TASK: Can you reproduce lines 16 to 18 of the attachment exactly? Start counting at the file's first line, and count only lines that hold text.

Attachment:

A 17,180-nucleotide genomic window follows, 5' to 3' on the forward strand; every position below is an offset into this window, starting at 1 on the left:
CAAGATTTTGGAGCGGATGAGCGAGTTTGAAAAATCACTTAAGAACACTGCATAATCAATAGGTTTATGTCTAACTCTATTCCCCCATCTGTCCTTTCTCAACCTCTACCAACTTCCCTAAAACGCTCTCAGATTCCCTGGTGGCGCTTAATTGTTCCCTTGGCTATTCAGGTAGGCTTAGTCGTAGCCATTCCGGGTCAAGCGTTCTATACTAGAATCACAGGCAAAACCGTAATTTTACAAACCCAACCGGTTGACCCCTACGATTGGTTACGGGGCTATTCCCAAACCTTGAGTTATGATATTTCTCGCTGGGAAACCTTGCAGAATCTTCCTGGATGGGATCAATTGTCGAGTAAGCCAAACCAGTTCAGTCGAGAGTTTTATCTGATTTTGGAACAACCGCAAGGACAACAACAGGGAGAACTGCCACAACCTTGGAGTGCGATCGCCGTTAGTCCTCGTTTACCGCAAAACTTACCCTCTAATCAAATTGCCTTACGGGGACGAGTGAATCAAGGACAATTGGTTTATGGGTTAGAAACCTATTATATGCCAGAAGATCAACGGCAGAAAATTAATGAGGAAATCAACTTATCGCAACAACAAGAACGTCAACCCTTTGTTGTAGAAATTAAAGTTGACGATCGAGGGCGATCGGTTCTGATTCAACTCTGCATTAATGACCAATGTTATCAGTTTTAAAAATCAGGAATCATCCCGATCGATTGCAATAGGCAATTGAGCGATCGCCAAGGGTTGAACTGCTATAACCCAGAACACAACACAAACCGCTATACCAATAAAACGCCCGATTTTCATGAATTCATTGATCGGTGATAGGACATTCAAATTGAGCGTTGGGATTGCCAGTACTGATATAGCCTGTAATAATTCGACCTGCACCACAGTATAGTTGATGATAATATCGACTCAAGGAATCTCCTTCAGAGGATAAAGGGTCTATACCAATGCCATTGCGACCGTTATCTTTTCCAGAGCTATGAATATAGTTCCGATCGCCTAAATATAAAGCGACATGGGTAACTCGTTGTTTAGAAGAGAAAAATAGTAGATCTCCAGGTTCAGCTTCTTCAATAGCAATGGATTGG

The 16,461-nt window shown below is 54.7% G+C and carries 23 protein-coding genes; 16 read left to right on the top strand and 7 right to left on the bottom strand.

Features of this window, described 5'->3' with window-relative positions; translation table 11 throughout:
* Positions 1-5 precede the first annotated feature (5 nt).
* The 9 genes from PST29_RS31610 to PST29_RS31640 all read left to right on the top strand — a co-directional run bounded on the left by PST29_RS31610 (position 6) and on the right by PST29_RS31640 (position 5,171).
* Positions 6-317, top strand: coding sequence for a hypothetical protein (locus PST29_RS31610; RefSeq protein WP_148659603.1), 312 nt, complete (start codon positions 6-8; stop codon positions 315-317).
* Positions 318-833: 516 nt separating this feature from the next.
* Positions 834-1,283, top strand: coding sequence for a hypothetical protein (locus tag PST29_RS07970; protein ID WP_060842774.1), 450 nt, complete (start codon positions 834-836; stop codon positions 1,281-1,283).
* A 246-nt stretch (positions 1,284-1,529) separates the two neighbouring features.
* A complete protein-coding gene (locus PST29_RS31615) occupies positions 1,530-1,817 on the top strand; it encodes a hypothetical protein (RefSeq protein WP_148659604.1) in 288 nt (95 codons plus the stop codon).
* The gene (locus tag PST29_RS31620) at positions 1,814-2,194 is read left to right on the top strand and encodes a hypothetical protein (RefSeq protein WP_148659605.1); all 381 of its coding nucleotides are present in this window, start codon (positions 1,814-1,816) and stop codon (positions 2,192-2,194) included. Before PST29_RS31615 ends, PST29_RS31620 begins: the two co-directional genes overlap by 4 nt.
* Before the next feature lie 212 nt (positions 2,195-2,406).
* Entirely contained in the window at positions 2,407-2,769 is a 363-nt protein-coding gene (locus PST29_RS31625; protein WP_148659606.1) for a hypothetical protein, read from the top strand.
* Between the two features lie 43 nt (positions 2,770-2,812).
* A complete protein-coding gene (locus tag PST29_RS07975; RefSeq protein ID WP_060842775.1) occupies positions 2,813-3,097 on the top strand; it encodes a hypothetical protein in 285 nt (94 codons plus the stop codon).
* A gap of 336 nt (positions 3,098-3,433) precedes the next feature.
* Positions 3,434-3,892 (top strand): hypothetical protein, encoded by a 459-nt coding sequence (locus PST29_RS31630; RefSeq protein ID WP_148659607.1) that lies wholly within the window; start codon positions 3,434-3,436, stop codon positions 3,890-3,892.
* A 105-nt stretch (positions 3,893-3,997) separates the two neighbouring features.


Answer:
* A complete protein-coding gene (locus tag PST29_RS07975; RefSeq protein ID WP_060842775.1) occupies positions 2,813-3,097 on the top strand; it encodes a hypothetical protein in 285 nt (94 codons plus the stop codon).
* A gap of 336 nt (positions 3,098-3,433) precedes the next feature.
* Positions 3,434-3,892 (top strand): hypothetical protein, encoded by a 459-nt coding sequence (locus PST29_RS31630; RefSeq protein ID WP_148659607.1) that lies wholly within the window; start codon positions 3,434-3,436, stop codon positions 3,890-3,892.